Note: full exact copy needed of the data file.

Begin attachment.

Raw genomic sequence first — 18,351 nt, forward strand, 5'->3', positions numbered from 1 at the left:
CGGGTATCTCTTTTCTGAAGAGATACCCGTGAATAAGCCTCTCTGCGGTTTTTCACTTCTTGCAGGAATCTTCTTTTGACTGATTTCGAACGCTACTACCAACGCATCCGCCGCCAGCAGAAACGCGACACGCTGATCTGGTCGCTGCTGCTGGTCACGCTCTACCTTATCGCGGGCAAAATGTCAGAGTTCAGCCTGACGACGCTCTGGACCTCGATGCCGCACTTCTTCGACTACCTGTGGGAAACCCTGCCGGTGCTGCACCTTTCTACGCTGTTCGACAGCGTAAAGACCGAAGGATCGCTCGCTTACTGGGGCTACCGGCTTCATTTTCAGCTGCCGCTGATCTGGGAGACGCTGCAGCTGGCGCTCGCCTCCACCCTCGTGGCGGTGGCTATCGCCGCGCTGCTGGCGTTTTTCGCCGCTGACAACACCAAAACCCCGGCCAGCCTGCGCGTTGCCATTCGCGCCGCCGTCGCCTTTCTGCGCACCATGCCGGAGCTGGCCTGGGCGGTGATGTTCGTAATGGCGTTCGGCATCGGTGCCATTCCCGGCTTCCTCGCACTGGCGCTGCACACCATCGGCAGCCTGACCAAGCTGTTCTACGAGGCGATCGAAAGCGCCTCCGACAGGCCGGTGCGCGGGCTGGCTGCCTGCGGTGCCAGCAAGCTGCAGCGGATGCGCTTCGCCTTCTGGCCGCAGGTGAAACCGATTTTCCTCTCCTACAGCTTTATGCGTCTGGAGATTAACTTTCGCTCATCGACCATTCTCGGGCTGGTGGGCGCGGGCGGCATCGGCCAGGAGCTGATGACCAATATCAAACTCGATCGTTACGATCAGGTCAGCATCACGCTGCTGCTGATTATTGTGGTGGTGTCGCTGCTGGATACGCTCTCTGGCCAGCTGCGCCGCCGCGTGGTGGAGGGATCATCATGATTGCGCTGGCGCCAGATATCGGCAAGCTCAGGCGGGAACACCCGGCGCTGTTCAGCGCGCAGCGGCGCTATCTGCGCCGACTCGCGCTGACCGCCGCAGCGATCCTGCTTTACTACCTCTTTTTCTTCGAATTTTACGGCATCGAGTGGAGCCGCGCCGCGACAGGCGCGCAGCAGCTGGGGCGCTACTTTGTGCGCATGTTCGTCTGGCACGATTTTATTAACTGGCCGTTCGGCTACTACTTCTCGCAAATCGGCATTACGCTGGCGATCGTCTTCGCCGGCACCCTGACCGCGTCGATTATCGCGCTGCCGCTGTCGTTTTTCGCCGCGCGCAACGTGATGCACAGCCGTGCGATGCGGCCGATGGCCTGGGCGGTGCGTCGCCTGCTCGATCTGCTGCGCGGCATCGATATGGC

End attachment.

Raw genomic sequence first — 18,351 nt, forward strand, 5'->3', positions numbered from 1 at the left:
CGGGTATCTCTTTTCTGAAGAGATACCCGTGAATAAGCCTCTCTGCGGTTTTTCACTTCTTGCAGGAATCTTCTTTTGACTGATTTCGAACGCTACTACCAACGCATCCGCCGCCAGCAGAAACGCGACACGCTGATCTGGTCGCTGCTGCTGGTCACGCTCTACCTTATCGCGGGCAAAATGTCAGAGTTCAGCCTGACGACGCTCTGGACCTCGATGCCGCACTTCTTCGACTACCTGTGGGAAACCCTGCCGGTGCTGCACCTTTCTACGCTGTTCGACAGCGTAAAGACCGAAGGATCGCTCGCTTACTGGGGCTACCGGCTTCATTTTCAGCTGCCGCTGATCTGGGAGACGCTGCAGCTGGCGCTCGCCTCCACCCTCGTGGCGGTGGCTATCGCCGCGCTGCTGGCGTTTTTCGCCGCTGACAACACCAAAACCCCGGCCAGCCTGCGCGTTGCCATTCGCGCCGCCGTCGCCTTTCTGCGCACCATGCCGGAGCTGGCCTGGGCGGTGATGTTCGTAATGGCGTTCGGCATCGGTGCCATTCCCGGCTTCCTCGCACTGGCGCTGCACACCATCGGCAGCCTGACCAAGCTGTTCTACGAGGCGATCGAAAGCGCCTCCGACAGGCCGGTGCGCGGGCTGGCTGCCTGCGGTGCCAGCAAGCTGCAGCGGATGCGCTTCGCCTTCTGGCCGCAGGTGAAACCGATTTTCCTCTCCTACAGCTTTATGCGTCTGGAGATTAACTTTCGCTCATCGACCATTCTCGGGCTGGTGGGCGCGGGCGGCATCGGCCAGGAGCTGATGACCAATATCAAACTCGATCGTTACGATCAGGTCAGCATCACGCTGCTGCTGATTATTGTGGTGGTGTCGCTGCTGGATACGCTCTCTGGCCAGCTGCGCCGCCGCGTGGTGGAGGGATCATCATGATTGCGCTGGCGCCAGATATCGGCAAGCTCAGGCGGGAACACCCGGCGCTGTTCAGCGCGCAGCGGCGCTATCTGCGCCGACTCGCGCTGACCGCCGCAGCGATCCTGCTTTACTACCTCTTTTTCTTCGAATTTTACGGCATCGAGTGGAGCCGCGCCGCGACAGGCGCGCAGCAGCTGGGGCGCTACTTTGTGCGCATGTTCGTCTGGCACGATTTTATTAACTGGCCGTTCGGCTACTACTTCTCGCAAATCGGCATTACGCTGGCGATCGTCTTCGCCGGCACCCTGACCGCGTCGATTATCGCGCTGCCGCTGTCGTTTTTCGCCGCGCGCAACGTGATGCACAGCCGTGCGATGCGGCCGATGGCCTGGGCGGTGCGTCGCCTGCTCGATCTGCTGCGCGGCATCGATATGGC